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A systematic revision of the Macropsinae (Hemiptera: Cicadellidae) leafhoppers of Australia

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posted on 2023-01-18, 16:24 authored by Linda Semeraro
In this systematic revision of the genera of Macropsinae (Cicadellidae: Hemiptera) of Australia, a particular focus was to determine whether the two largest genera in the subfamily, Macropsis and Oncopsis, mostly known from the Northern Hemisphere and including four plant disease vectors, are represented in Australia. At least half of the 45 species (currently in 9 genera) described from Australia are placed in the holdall genus Macropsis Lewis. Assessment of the external and internal (male genitalia) morphological characters resulted in the discovery of at least 50 undescribed species amongst the Australian fauna, twice as many species as currently described. Morphological and molecular characters were further examined and analysed separately. Specimens were evaluated using data captured in a morphological character matrix with over 120 characters, representing 180 taxa, and analysed using Maximum Parsimony methods. Partial COI (549 basepairs) and 28S (663 basepairs) gene sequences were analysed for over 60 specimens, representing 40 taxa from Australia and overseas. DNA sequences for each gene were tested individually and in combination using Neighbour Joining, Maximum Parsimony, and Bayesian Inference methods. Three new undescribed Australian genera were recognised and at least one new generic record for Australia was found. In total, 12 macropsine genera are recognised in Australia in this revision. Phylogenetic trees revealed a distinct clade of Australian-only species and confirmed that 21 of the Australian species currently recognised as “Macropsis” don’t belong to this genus. Only two Australian specimens potentially belong to the genus Macropsis. However, Macropsis was found to be paraphyletic or polyphyletic in some trees and the genus and its subgenera require revision. None of the Australian taxa appear to be closely related to Oncopsis. A combined total evidence (morphological and molecular) analysis, using both Maximum Parsimony and/ or Bayesian Inference methods would likely further elucidate the macropsine relationships.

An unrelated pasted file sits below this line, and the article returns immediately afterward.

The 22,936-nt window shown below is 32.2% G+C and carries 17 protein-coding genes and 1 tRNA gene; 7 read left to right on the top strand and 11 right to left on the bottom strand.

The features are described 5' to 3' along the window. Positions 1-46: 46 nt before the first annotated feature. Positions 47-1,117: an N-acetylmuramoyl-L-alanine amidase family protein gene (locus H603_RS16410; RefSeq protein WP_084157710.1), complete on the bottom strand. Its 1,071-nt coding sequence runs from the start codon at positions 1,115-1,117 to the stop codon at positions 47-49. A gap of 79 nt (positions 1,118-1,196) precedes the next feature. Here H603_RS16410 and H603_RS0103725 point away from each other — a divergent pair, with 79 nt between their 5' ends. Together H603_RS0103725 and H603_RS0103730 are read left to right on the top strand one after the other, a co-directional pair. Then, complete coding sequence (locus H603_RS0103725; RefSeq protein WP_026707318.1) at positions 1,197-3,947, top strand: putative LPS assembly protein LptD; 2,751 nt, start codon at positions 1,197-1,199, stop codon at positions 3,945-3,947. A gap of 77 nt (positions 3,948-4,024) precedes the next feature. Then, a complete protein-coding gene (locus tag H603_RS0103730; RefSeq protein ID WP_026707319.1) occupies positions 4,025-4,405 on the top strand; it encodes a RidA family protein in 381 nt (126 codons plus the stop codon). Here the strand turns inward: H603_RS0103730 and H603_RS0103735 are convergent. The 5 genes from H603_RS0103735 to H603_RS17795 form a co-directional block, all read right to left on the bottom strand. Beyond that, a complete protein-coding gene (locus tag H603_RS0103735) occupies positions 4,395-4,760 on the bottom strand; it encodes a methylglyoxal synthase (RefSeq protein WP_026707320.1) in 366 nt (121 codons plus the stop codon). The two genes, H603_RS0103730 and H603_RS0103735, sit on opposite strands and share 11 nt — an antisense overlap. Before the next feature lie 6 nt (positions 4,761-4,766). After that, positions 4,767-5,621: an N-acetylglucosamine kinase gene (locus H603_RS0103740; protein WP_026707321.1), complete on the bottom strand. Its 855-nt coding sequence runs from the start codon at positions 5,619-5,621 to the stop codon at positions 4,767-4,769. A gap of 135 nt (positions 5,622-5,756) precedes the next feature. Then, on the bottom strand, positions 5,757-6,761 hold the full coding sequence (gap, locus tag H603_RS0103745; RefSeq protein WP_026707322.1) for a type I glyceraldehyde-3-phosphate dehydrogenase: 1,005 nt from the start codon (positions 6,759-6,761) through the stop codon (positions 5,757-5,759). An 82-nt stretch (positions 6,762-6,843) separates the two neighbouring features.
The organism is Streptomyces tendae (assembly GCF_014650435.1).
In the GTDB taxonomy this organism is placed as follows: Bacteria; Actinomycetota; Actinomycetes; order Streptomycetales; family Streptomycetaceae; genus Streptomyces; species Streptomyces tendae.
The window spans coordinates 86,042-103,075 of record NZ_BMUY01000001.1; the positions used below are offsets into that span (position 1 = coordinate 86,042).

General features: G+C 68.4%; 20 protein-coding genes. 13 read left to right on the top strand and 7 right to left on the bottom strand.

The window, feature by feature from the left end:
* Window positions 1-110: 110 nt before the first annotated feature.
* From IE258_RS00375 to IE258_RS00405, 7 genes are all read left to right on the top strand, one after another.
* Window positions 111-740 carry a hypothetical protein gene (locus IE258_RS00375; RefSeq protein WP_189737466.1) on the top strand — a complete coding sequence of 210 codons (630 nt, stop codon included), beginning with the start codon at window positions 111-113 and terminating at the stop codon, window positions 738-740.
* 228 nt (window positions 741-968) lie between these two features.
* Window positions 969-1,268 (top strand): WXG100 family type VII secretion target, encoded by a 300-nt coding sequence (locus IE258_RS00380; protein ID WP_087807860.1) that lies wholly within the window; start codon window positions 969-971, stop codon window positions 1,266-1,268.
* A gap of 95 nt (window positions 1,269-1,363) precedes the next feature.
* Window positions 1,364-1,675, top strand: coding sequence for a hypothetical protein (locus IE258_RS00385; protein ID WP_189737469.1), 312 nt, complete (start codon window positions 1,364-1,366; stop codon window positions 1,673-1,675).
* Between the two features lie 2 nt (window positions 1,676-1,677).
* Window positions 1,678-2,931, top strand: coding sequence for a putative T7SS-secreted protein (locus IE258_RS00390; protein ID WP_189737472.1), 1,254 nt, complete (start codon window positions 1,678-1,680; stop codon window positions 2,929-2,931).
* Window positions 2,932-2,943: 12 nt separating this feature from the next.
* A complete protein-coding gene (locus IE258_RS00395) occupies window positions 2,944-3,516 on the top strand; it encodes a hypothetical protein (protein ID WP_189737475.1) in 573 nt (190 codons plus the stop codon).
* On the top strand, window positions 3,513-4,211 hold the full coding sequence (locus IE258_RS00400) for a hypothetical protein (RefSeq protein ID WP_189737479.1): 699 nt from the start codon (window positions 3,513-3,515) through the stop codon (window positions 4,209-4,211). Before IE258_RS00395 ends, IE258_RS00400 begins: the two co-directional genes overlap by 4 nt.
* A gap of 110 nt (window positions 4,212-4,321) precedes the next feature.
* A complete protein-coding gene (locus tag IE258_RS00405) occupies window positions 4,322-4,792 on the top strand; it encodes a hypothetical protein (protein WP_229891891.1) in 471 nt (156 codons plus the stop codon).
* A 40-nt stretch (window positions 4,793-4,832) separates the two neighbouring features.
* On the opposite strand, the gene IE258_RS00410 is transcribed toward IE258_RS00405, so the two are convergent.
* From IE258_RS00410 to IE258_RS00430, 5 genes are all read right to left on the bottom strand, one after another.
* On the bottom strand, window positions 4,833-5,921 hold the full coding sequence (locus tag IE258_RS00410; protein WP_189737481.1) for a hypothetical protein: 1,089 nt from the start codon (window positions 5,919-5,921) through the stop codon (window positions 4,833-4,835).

Submission note: A thesis submitted in total fulfilment of the requirements for the degree of Doctor of Philosophy to the Department of Zoology, School of Life Sciences, Faculty of Science, Technology and Engineering, La Trobe University, Bundoora.

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Faculty of Science, Technology and Engineering. School of Life Sciences. Department of Zoology.

Thesis type

  • Ph. D.

Awarding institution

La Trobe University

Year Awarded

2014

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The thesis author retains all proprietary rights (such as copyright and patent rights) over the content of this thesis, and has granted La Trobe University permission to reproduce and communicate this version of the thesis. The author has declared that any third party copyright material contained within the thesis made available here is reproduced and communicated with permission. If you believe that any material has been made available without permission of the copyright owner please contact us with the details.

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